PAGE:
Yes, however low may be the present state of the church, we have reason to conclude that it is not so poor and destitute of persons
influenced by Divine grace as we are ready to imagine. I believe, that if it pleased God to lift the veil, we might be surprised with the discovery of such numbers as would seem like a resurrection scene. We doubt not but the Prince of the host has still many an ambush of reserve in this world, and that he needs only to sound the trumpet, as he will do, in due time, according to Zech. x. 8, and then we shall be surprised at beholding troops of christians about us, as Elisha's servant was surprised at beholding troops of angels covering the mount of Dothan, 2 Kings vi. 17. How often has it happened, that in a church where, for many years, the word of God had been seldom heard, and of which it was a matter of doubt whether such a church contained in it one real believer, a single occasional discourse, delivered from its pulpit by a stranger, has proved the signal for calling forth, all at once, numbers of timid sheep from their state of concealment! And may not such occurrences give us reason to hope that there are yet many more of the Lord's “hidden ones,” with whom we are unacquainted ?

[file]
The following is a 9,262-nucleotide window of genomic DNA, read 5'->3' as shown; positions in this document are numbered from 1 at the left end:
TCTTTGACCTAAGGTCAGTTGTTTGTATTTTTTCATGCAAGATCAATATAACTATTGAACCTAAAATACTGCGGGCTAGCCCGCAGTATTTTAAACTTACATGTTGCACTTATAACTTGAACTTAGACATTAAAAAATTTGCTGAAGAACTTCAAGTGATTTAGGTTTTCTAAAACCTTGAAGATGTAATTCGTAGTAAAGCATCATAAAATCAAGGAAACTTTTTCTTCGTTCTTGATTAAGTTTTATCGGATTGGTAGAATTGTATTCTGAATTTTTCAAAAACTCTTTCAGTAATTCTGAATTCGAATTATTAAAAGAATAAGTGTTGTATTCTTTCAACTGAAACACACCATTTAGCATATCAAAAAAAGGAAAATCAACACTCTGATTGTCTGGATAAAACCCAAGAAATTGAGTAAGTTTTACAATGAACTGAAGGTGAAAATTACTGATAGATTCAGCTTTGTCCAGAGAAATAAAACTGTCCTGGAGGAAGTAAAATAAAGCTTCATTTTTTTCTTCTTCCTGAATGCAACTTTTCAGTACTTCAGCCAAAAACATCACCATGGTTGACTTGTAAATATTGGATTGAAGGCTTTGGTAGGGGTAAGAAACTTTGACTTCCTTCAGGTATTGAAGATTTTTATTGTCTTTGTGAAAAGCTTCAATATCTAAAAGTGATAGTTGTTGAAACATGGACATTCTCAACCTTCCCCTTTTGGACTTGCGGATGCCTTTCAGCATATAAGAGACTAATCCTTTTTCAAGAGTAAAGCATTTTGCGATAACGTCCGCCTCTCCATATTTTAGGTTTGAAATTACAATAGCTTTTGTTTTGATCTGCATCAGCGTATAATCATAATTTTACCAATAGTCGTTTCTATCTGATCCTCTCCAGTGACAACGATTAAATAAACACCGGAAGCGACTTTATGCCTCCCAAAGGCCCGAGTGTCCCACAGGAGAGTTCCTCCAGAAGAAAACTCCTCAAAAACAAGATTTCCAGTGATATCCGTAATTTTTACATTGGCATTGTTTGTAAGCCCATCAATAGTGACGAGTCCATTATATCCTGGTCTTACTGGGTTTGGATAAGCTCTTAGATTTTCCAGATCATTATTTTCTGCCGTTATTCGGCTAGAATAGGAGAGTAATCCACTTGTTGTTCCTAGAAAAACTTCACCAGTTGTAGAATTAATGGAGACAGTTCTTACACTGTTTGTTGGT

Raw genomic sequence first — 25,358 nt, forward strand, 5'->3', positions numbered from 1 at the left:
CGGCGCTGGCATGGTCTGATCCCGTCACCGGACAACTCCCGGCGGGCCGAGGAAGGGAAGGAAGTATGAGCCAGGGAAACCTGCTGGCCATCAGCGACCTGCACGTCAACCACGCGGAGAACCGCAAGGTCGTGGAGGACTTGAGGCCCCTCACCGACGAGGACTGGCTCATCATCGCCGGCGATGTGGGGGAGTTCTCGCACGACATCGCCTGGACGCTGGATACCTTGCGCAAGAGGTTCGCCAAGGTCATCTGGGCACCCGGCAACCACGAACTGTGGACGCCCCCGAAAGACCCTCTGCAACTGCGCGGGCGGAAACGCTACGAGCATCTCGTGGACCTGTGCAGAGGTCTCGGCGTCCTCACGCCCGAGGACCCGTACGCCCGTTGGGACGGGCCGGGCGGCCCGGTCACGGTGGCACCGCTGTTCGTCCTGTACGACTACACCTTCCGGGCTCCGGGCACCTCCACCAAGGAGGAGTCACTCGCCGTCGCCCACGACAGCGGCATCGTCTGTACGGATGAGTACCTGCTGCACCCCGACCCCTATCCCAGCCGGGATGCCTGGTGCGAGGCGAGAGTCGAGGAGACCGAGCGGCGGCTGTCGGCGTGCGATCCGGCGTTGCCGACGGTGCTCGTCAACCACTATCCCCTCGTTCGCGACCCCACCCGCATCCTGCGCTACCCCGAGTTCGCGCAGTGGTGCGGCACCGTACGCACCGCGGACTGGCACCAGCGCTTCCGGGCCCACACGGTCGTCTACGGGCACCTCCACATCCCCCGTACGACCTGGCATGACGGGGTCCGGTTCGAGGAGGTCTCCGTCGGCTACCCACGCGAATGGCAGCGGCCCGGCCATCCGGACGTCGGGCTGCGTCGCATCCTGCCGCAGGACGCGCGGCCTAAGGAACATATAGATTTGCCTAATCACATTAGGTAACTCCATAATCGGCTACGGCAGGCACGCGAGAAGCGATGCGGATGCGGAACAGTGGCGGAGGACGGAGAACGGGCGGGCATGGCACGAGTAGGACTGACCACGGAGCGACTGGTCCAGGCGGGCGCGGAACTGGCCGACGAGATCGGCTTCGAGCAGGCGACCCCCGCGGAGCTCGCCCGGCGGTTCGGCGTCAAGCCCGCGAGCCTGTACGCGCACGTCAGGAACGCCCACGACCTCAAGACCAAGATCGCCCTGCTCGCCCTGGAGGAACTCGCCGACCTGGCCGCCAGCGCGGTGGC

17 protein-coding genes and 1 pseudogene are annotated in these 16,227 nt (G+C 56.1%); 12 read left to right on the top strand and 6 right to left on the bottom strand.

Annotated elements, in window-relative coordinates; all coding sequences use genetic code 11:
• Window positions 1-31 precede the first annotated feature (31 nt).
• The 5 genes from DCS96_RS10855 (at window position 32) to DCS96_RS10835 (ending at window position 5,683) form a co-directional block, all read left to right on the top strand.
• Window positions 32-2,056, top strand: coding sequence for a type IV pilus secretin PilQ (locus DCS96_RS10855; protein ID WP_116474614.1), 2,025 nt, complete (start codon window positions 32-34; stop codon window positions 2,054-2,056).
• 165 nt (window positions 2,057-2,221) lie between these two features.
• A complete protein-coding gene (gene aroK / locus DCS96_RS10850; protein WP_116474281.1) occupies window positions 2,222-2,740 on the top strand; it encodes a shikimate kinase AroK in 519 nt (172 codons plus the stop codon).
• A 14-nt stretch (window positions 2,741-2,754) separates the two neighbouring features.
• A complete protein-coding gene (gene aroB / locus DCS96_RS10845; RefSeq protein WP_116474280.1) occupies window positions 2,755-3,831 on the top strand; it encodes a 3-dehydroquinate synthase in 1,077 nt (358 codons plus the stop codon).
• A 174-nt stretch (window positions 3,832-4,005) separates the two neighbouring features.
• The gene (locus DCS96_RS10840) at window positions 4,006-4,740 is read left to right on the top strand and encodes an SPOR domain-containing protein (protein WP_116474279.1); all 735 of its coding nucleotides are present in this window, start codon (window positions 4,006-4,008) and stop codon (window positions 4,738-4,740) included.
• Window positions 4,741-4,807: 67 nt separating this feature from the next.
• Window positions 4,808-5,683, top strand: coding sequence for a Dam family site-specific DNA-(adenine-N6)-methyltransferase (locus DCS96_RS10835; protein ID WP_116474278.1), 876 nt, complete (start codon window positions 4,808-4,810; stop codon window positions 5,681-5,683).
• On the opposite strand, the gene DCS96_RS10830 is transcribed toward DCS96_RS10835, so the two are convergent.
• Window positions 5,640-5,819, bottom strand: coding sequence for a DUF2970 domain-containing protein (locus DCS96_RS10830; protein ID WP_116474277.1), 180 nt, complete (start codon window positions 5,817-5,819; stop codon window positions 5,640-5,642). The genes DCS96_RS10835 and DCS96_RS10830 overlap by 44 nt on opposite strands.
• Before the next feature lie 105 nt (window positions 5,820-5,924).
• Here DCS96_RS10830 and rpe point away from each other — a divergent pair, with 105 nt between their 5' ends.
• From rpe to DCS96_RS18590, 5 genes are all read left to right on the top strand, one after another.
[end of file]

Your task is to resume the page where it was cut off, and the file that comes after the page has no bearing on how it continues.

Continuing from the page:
How surprised shall we be in eternity, when the veil shall be removed, to find there, from quarters where we least looked for
the multitude whom no man can number, standing before the throne, many who were never known as the Lord's people in this world; whom circumstances, or local situation, or their outward defects and infirmities, or their retiring humility and modesty, had concealed from our view! And not only in eternity, but also in this world, such a joyfully surprising disclosure of the hidden church awaits us—and who knows how near its time may be—that the prophetic language, in Cant. vi. 10, will resound as then fulfilled, “Who is she that looketh forth as the morning, fair as the moon, clear as the sun, and terrible as an army with banners ?”
II. If we look in the day time towards heaven, we cannot see the stars of God. They are there fixed in the firmament, but the eye cannot perceive them. Wait until evening. The night invites their rays from concealment, and in the dark you